Perhaps the only thing I potentially don’t like about Green’s fit with the Raptors is his pairing with Fred VanVleet in the backcourt. I can see both together dominating the basketball, potentially creating less-than-ideal ball movement. But hey, Green’s got a budding playmaking game, and he has shown flashes of some nice passing ability here and there. To reach his potential, he’ll need to tighten up his handle, grow into his body, and get stronger, be a decent perimeter threat, and develop a passing game. Perhaps we could see Green grow into a DeMar DeRozan-like shooting guard — only with a better long-range shooting ability.
Green is one of the guys in this draft that could potentially be a Devin Booker/Zach LaVine/Jaylen Brown type of building block. His potential screams of multi-time All-Star, assuming he rises to meet it. Given the Raptors’ development system and fit, Green can either be a really good number two on a playoff team or perhaps knocking on the door of the number one spot on a playoff team.
The significant thing about Wiggins is that he’s not one to big-time anybody, nor is he going to force himself on any one game.
Watching him through the first two Canadian wins is to see a player fully invested in team success rather than individual accolades. And he hasn’t had any of the moments where he might slack off for five or six minutes at a time. His effort has been consistent and it’s been glittering.
“I played with Andrew growing up and, of course, in the (NBA) so I know what he’s capable of,” said Canada’s Trey Lyles. “For me, personally, I kind of expect it from him and it’s just up to him to want to play and go out there and do it.”
In Canada’s 30-point win over China, the full-on Wiggins experience was evident. He threw one of the best passes of the tournament in the third quarter, a corner-to-corner dart along the baseline to RJ Barrett, a jaw-slackening play. A minute or two later he committed a turnover near the free throw line but sprinted back down court to intercept a transition pass and get Canada the ball back.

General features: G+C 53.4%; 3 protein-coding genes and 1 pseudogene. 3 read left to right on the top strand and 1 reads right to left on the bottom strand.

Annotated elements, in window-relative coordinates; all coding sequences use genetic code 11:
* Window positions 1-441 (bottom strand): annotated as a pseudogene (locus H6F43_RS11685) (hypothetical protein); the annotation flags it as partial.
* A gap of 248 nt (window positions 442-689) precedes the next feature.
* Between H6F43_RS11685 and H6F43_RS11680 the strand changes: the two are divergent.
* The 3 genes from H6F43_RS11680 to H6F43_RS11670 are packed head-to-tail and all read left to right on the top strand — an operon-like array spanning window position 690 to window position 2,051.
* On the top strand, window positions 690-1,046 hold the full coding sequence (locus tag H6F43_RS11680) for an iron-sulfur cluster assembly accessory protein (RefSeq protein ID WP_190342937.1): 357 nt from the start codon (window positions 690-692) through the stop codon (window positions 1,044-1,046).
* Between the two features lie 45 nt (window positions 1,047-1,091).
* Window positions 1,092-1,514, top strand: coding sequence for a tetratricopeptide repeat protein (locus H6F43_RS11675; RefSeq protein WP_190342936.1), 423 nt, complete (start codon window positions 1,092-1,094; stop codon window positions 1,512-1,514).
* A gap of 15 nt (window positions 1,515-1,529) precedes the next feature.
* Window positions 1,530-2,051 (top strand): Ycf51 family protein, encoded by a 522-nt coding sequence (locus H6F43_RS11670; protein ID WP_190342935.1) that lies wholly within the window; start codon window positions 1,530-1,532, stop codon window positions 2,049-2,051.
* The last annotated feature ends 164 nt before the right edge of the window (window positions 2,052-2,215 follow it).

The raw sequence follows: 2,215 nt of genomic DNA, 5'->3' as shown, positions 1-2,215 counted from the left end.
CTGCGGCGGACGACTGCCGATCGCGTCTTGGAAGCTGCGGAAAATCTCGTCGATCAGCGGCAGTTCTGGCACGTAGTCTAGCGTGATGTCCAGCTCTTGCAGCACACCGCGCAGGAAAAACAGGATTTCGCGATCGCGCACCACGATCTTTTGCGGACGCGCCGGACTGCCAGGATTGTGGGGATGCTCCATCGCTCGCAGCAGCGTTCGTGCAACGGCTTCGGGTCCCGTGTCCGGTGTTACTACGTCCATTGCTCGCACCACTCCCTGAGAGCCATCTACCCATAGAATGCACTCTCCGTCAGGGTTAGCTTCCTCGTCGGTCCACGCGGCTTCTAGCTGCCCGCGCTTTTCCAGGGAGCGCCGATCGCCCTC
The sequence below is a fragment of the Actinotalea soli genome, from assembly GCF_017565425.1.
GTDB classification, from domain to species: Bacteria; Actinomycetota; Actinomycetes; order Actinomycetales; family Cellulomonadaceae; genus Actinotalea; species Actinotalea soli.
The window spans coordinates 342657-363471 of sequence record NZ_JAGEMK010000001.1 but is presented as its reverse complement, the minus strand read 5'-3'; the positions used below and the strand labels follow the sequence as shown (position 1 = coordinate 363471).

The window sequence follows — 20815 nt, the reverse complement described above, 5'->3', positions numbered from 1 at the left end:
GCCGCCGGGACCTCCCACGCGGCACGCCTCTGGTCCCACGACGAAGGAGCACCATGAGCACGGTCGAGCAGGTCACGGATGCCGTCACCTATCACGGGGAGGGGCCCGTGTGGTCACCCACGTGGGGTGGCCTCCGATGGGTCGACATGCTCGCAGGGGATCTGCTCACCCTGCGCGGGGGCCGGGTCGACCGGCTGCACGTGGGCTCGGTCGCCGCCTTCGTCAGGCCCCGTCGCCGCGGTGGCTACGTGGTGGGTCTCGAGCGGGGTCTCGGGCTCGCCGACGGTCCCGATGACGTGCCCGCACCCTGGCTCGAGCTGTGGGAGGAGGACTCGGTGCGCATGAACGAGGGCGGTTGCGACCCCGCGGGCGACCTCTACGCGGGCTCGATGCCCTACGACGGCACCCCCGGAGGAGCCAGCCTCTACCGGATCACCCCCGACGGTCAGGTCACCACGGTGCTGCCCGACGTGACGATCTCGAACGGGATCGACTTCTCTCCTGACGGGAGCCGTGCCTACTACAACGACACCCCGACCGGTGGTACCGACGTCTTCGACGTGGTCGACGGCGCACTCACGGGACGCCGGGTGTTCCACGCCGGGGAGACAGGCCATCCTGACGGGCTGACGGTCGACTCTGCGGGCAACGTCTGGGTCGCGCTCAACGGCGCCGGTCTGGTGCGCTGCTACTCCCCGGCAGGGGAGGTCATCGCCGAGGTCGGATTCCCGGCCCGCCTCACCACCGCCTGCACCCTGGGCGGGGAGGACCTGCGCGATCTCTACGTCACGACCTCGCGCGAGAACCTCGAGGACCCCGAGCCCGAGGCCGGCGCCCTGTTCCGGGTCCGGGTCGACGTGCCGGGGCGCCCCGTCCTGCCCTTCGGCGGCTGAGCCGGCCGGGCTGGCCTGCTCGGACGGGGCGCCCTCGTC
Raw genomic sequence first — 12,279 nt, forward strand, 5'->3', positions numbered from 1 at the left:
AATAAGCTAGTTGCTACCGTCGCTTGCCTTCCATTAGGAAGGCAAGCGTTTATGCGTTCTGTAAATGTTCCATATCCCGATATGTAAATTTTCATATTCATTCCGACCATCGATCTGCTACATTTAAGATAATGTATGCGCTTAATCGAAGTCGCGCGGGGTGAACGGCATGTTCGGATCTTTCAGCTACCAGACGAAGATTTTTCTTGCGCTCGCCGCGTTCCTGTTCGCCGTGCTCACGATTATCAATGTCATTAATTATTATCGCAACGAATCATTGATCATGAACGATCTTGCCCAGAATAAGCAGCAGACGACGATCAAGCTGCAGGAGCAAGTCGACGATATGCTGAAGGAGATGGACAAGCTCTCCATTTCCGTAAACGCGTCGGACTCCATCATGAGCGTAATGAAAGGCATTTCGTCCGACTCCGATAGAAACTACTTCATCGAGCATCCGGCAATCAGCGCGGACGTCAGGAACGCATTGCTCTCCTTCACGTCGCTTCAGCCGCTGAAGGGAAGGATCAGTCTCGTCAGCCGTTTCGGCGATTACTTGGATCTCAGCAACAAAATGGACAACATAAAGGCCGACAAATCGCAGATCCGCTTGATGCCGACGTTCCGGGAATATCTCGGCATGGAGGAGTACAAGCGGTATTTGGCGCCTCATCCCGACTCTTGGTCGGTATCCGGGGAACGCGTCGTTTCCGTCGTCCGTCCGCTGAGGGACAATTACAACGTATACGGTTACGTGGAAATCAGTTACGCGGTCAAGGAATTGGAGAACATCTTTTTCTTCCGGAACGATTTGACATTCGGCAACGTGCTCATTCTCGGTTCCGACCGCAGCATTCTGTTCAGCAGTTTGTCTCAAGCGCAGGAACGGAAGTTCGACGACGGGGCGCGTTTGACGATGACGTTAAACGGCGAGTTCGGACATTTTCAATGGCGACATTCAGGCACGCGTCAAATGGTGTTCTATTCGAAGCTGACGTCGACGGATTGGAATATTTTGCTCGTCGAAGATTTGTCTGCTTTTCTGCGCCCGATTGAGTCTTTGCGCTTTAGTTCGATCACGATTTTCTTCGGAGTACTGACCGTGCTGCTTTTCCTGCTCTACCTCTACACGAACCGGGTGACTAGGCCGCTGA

They were plays that combined hustle, talent and effort; the kind of plays winning teams get.
And the way he and Barrett, playing together for the first time for Canada, have mixed has been eye-pleasing. Both are tremendous talents who could easily dominate games but they’ve found a way to share responsibilities and roles that has made Canada look great at times.
“I think it gives us some versatility to play a little bigger,” Canada head coach Nick Nurse said. “That’s a pretty good two-guard/small forward combo, whichever way you want to look at it. They both can play two, three, four, which enables us to do a lot of things defensively, because they both can handle themselves on the low block defensively, as well.”
That’s actually been the story of the first two games for Canada: An unselfishness that starts with the perceived best players.
“We have a lot of guys that can contribute to winning basketball that teams have to worry about,” Wiggins said. “It’s not just a few, there’s a lot of guys that can go out there and do damage.”
Canada will face either Czech Republic or Uruguay in Saturday’s semifinal to have a chance to play Sunday for the first Olympic berth in men’s basketball since 2000.